- When by Daniel Pink
The importance of when you do something. For example, our ability to perform cognitively demanding tasks changes through the day. For many people, the morning is the best time to do such things. Later in the day, performance actually drops significantly. School children who take a standardized test in the morning, significantly outperform children who take them in the afternoon. Additionally, timing changes throughout life. People in their teens and early 20s perform better in the afternoon, where older adults do better in the morning. This is why you’ll often see younger employees trying to come into work later in the day. You should probably let them if you want their best performance. I would roll into work around noon for most of my early 20s. Now I normally get in by 9 or 9:30.
- How to Win Friends and Influence People by Dale Carnegie
The classic that still holds up. It’s written in a folksy way and some of the examples are fairly dated, but in general, lots of good stuff about being more likable. I gave a copy of this to a few teammates were where rough around the edges when it came to interacting with other people, but who had a lot of potential.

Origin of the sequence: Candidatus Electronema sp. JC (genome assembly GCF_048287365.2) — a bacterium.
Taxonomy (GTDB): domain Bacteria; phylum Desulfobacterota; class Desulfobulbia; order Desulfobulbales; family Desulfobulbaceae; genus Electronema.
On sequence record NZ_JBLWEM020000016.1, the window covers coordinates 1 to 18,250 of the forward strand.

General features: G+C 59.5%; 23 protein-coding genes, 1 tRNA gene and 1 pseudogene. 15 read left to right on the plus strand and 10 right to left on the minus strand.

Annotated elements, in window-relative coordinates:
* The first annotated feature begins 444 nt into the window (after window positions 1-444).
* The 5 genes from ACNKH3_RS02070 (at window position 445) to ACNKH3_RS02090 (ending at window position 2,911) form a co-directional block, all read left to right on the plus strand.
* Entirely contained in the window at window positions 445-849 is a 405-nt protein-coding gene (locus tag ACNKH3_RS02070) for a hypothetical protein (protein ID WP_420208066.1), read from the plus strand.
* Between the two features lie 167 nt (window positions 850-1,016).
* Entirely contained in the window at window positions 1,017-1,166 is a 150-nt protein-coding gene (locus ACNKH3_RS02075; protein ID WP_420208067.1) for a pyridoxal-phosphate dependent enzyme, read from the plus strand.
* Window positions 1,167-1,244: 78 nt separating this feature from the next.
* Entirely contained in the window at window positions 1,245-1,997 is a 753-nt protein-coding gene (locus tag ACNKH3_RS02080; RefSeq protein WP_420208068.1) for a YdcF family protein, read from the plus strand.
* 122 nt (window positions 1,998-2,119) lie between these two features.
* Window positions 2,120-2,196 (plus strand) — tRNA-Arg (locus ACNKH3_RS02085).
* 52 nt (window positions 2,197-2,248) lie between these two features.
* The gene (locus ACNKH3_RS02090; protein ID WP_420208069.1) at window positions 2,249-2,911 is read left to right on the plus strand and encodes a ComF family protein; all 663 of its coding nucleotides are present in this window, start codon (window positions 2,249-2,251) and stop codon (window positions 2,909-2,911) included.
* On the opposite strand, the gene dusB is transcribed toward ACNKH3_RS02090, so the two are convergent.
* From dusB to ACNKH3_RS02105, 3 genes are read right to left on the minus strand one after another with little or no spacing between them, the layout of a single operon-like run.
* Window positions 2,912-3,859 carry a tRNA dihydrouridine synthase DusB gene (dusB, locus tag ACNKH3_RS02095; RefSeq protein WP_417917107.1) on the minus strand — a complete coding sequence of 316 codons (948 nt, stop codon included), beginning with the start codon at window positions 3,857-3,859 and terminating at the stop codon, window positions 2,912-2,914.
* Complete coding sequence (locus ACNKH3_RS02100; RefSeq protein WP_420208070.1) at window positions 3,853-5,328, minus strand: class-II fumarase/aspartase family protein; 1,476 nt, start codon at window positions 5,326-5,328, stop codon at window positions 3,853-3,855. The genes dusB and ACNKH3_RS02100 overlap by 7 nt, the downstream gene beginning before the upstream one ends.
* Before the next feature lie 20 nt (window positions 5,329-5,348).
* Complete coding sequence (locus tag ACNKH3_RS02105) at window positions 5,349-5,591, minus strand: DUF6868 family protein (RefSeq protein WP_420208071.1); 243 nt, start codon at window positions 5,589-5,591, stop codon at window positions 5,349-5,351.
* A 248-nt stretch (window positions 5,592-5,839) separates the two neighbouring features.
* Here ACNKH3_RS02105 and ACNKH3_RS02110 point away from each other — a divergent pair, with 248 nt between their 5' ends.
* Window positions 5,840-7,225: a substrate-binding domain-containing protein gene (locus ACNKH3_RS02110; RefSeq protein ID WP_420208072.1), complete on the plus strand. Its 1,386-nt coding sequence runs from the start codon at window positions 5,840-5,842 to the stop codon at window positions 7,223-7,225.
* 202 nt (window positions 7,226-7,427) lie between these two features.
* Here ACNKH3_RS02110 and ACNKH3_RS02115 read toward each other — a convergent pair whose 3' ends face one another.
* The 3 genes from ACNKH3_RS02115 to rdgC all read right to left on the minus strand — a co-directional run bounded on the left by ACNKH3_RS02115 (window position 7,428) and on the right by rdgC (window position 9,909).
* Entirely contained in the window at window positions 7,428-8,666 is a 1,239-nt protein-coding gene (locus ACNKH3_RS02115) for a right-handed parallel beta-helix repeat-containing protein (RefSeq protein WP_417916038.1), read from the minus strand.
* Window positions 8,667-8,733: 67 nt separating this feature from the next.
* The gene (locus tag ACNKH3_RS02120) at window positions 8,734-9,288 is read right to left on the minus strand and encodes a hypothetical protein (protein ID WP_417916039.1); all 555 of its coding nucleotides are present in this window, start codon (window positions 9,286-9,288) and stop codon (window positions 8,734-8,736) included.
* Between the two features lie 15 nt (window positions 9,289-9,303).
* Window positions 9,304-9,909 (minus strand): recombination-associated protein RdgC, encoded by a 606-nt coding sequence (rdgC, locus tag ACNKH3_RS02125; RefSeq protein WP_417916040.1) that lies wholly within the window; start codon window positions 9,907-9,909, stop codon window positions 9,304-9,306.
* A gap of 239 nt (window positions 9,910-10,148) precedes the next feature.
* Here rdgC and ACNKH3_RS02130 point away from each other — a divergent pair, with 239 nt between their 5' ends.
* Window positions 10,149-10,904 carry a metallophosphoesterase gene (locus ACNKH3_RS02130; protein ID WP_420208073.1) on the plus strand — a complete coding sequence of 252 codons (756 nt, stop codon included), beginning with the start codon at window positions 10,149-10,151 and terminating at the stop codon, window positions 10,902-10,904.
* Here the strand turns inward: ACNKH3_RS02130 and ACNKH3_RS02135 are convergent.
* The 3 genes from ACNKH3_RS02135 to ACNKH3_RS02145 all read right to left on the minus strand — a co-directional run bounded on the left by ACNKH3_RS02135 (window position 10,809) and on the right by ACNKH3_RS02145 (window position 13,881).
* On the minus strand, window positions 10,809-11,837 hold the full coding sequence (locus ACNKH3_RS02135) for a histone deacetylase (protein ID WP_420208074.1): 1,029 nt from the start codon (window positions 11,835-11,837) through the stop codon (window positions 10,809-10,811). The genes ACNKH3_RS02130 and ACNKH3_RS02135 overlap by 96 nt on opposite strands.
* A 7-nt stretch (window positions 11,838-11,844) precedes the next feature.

- Sapiens by Yuval Noah Harari
A fascinating discussion of the evolution of Homo Sapiens up through the scientific revolution.
- Getting More by Stuart Diamond
I had the fortune of attending a small employer-sponsored class run by the author. He walks through his system for negotiating with others, including how to negotiate when the other party is negotiating in bad faith. He also teaches simple tools for getting more out of day to day interactions. In general, the lesson is to figure out what the other person wants and values and trade based on that. Sometimes, or even often, it’s not money. And be nice to people, it goes a long way.